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  • Writer's pictureKate Killion

Food Allergies & Autism

Updated: Dec 12, 2023

When you Google "Autism nutrition," you are absolutely bombarded with information. You might notice one common theme in the pages and pages of results: food allergies, intolerances, and sensitivities. But with so many people trying to sell you the newest book or supplement, it's hard to know what the science actually says. Let me clear things up:

Food Allergies

It is well established that kids diagnosed with Autism have higher rates of allergic diseases, including food allergies. In the United States, about 11% of kids with ASD have food allergies, compared to about 4% of kids without ASD. Even when adjusting for sociodemographic and other allergic conditions, kids with ASD have twice the odds of being diagnosed with food allergy compared to kids without ASD!

When somebody has a food allergy, their immune system reacts to given foods. Allergic reactions may be mild (e.g., minor rash) or severe (e.g., anaphylaxis). Food allergies should always be diagnosed by a medical professional via skin prick tests, blood tests, and/or elimination diets. Diagnosis of food allergies is key, as we want to avoid unnecessary restriction of the diet!

If you are struggling to manage food allergies, or suspect that your child has a food allergy, a dietitian can help. Schedule an appointment with our dietitian via email at or phone at (833) 516-0454! Scheduling is managed by LWell, Inc.

Food Intolerances

Food intolerances typically involve the inability to digest or process certain foods, but are not mediated by the immune system. For example, somebody with lactose intolerance is missing an enzyme (lactase) needed to digest the milk sugar lactose. Based on current research, it is unknown whether Autistic people have different rates of food intolerances than non-Autistic people

Food Sensitivities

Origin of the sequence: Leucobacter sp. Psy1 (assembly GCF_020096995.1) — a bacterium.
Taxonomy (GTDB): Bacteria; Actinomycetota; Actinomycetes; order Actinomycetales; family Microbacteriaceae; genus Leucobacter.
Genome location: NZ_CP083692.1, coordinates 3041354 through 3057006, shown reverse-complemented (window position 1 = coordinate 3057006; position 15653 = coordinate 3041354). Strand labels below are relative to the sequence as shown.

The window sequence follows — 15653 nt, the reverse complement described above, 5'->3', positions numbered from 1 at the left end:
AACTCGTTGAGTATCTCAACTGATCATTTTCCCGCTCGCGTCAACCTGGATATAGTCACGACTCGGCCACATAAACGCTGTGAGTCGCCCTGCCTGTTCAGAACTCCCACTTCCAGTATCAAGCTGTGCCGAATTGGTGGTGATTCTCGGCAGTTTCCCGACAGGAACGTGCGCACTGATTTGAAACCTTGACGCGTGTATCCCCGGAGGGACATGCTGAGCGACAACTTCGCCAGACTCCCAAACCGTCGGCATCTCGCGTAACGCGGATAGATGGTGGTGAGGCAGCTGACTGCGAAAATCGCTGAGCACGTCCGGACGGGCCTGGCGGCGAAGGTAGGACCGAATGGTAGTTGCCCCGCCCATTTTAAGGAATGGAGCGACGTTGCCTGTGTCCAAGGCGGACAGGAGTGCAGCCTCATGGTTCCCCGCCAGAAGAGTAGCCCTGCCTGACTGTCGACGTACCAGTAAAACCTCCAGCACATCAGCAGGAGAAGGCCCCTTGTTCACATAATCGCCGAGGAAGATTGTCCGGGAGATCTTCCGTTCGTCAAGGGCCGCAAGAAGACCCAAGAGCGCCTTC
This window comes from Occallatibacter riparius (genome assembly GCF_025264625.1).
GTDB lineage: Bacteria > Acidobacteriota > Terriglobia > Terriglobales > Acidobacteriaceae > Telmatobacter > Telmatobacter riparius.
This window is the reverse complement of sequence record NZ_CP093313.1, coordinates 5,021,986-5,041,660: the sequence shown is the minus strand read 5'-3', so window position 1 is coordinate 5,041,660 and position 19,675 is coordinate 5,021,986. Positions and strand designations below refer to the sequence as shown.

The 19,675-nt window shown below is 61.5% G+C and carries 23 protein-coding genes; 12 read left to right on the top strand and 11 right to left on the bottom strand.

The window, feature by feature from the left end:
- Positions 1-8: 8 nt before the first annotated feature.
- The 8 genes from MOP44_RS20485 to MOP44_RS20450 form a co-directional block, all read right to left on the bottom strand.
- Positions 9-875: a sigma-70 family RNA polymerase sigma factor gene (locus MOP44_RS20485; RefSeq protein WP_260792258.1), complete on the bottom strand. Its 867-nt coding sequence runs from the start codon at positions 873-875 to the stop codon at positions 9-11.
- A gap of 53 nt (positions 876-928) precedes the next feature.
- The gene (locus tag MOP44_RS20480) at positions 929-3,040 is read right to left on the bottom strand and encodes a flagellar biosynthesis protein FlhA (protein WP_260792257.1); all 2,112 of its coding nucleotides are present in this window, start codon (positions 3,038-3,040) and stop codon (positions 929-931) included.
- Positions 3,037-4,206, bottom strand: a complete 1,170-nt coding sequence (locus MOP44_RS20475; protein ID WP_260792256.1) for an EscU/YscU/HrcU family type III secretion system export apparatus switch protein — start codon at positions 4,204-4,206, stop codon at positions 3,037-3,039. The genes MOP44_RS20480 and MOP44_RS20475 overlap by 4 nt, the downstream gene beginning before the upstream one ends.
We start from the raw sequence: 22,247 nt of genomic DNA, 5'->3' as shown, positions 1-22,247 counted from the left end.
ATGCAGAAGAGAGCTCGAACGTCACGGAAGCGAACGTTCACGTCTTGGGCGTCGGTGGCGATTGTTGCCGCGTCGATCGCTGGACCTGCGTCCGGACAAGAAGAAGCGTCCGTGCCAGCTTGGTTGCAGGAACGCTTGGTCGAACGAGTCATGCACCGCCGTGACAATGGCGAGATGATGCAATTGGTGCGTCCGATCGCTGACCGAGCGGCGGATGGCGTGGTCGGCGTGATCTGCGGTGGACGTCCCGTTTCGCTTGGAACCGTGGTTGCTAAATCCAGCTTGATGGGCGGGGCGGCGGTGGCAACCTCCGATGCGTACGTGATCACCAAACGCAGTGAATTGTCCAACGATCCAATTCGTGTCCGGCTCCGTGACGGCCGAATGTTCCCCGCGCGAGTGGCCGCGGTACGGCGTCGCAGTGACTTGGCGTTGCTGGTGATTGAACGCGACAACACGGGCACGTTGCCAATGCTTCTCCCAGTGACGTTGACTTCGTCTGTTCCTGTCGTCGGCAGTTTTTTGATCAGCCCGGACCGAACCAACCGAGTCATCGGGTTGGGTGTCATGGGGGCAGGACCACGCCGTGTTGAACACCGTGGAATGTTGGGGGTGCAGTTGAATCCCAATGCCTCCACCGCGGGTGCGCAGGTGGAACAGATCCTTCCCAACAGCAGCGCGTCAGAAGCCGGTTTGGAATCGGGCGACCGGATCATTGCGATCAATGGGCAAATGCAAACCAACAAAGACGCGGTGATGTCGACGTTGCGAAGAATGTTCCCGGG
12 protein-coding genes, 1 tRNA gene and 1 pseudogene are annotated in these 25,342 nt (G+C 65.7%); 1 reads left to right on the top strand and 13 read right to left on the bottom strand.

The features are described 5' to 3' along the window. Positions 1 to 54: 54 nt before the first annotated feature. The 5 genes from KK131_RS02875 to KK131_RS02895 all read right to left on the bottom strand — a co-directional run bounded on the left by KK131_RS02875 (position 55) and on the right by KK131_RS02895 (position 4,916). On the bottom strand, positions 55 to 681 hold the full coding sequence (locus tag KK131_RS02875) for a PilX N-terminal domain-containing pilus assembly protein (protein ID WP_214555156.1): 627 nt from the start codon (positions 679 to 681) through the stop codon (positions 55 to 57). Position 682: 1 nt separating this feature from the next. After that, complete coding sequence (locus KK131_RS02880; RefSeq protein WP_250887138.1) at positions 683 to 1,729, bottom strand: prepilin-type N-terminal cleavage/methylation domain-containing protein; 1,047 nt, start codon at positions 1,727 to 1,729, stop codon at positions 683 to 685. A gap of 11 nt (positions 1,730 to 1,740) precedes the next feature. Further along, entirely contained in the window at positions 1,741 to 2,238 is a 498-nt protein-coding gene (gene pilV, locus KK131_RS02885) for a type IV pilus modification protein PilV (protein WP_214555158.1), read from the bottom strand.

Food sensitivities are more complex, as they can involve bodily systems beyond the immune system. For example, someone might suspect a food sensitivity if they experience abdominal pain or bloating after eating a given food, but test negative food immune-mediated allergies. There is mixed evidence about ASD and food sensitivities. For example, with a few exceptions, a gluten-free and casein-free diet has little impact on ASD symptoms.

There are many online tests that claim to diagnose food sensitivities. Most tests assess the levels of IgG, and claim that eliminating foods with high IgG results can improve symptoms. However, due to lack of evidence to support their use, many organizations (including the American Academy of Allergy, Asthma, and Immunology) recommend against using IgG tests.

If you choose to take a food sensitivity test, it is important to work with a health provider to understand the results. For example, a dietitian can help you decide whether or not you should eliminate certain foods, including gluten and casein for Autism management.

Want to learn more? Schedule an appointment with our dietitian via email at or phone at (833) 516-0454! Scheduling is managed by LWell, Inc.

*Note: We aim to use language that reflects the preferences of our clients. Thus, we use both "Autistic people" and "people with Autism" in our print materials. In your session, we will gladly use whatever language you prefer.

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